Catherine O’Hara is a comedic genius. She brought the eccentric icon Moira Rose to life on Schitt’s Creek so masterfully that you cannot imagine anyone else playing the role in her stead.
As much as Moira’s sense of fashion made her stand out, her dialogues became as much a part of her signature style. While many actors might rely on improvisation to breathe life into their characters, O’Hara, ever the wordsmith, took a different path. Her tool of choice? Foyle’s Philavery: A Treasure of Unusual Words, a dictionary given to her by her makeup artist, Lucky Bromhead, during season one.
However, O’Hara confided to The Vulture that she did not share her secret with showrunner Dan Levy or the writers till season five. “I was greedy about it,” O’Hara said. “Daniel and the writers would write me dialogue, and I’d go through my book and rewrite it and make it that much more Moira.”
Moira Rose doesn’t just speak; she orchestrates linguistic symphonies that were inspired by Audrey Hepburn’s eloquence and Marilyn Monroe’s sultry breathiness. It’s the kind of speech that makes you feel like you need a thesaurus and a linguistics professor on standby just to decipher her words.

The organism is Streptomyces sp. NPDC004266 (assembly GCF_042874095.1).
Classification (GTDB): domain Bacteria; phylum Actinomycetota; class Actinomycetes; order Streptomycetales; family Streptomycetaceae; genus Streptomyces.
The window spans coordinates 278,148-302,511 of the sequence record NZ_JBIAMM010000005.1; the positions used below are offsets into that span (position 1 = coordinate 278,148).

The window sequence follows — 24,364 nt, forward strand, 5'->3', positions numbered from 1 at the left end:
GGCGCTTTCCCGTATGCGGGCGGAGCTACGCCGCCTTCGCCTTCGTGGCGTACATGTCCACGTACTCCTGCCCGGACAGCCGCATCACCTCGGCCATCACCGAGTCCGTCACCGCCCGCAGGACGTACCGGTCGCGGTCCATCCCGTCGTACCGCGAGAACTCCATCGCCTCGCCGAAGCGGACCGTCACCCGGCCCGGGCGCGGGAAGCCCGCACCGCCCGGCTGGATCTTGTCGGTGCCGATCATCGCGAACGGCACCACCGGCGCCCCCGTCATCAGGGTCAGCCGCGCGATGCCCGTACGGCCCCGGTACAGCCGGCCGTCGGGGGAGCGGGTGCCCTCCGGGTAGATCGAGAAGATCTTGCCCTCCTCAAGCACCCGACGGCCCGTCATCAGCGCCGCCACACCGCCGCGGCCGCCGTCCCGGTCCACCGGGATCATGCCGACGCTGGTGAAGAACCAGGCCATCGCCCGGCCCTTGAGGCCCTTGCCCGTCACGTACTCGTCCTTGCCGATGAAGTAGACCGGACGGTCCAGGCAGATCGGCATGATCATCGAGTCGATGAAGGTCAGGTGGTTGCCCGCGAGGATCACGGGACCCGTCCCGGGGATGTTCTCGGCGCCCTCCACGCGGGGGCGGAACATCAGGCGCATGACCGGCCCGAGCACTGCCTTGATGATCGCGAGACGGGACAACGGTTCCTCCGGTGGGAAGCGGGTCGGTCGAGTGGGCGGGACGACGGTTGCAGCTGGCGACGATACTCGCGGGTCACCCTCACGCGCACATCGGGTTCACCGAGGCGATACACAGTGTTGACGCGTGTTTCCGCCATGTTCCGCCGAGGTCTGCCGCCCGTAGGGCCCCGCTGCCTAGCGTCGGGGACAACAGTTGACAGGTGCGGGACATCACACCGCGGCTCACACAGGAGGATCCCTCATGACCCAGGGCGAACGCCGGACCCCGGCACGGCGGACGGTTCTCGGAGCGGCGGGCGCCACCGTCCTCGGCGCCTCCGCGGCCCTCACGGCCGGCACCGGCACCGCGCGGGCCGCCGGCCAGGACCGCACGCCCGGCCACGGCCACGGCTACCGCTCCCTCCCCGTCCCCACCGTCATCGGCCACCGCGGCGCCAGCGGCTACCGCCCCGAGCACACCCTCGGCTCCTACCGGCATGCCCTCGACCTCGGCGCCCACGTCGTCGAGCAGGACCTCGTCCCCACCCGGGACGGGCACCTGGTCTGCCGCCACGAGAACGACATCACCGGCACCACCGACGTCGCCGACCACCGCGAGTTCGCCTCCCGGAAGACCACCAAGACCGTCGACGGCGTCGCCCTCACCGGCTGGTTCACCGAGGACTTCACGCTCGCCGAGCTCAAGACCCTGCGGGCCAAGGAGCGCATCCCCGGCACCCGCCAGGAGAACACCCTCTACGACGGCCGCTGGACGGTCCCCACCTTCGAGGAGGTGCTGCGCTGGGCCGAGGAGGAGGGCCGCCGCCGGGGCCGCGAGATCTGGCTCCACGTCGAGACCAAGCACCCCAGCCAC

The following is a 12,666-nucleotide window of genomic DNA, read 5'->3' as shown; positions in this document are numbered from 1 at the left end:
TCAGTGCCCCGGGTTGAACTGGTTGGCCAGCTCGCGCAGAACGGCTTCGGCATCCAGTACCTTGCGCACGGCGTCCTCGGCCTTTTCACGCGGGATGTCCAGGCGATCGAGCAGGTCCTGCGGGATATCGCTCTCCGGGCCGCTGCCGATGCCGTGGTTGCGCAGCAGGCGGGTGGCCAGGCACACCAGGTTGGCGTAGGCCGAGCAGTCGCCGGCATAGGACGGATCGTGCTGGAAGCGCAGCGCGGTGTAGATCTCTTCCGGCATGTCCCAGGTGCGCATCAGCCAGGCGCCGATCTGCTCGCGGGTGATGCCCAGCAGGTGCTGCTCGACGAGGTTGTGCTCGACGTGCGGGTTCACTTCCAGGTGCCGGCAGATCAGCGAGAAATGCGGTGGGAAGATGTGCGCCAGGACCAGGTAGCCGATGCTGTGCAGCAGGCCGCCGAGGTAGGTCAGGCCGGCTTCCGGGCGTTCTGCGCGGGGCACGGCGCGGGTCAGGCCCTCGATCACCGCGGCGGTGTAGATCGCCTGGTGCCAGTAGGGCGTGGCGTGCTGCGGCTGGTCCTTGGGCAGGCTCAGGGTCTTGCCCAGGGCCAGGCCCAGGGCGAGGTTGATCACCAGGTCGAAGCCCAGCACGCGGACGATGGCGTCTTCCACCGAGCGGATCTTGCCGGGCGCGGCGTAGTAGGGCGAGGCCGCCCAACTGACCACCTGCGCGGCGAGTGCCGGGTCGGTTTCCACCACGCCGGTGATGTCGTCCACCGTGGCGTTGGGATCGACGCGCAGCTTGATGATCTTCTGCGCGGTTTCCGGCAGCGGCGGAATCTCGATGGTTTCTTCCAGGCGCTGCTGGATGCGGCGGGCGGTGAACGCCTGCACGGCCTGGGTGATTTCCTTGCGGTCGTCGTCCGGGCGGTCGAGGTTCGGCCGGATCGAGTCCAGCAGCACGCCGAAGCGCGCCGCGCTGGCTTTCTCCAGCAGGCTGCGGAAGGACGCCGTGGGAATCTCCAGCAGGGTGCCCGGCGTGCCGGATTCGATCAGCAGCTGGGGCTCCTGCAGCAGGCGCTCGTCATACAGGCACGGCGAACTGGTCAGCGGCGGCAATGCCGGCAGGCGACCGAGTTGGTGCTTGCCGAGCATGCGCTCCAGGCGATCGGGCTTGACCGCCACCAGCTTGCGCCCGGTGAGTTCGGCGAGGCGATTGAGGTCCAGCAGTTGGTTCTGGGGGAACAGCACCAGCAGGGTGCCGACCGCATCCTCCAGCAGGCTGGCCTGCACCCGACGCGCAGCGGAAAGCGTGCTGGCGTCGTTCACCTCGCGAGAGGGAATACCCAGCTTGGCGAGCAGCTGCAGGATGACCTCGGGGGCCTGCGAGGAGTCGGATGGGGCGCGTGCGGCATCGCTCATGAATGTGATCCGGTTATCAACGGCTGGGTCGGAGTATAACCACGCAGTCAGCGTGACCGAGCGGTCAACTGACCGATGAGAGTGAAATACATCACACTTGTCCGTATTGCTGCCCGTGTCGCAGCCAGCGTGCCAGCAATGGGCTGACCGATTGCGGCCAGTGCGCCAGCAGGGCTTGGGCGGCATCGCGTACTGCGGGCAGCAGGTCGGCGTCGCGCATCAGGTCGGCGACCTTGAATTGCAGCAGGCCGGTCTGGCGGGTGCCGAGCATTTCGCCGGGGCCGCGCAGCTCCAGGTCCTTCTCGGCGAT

It’s not just for the sake of impressing the town’s residents, but Moira’s quest to educate herself one obscure word at a time. As O’Hara puts it, she wanted Moira to “learn a new word every day,” making her character not only an enigma but also the town’s walking, talking thesaurus.
So the next time you watch Schitt’s Creek and Moira Rose regales you with her linguistic prowess, remember that behind those eloquent lines lies a treasure trove of words known only to the most intrepid logophiles.
It is Moira’s world, and we’re just living in it, and that’s exactly why we adore her.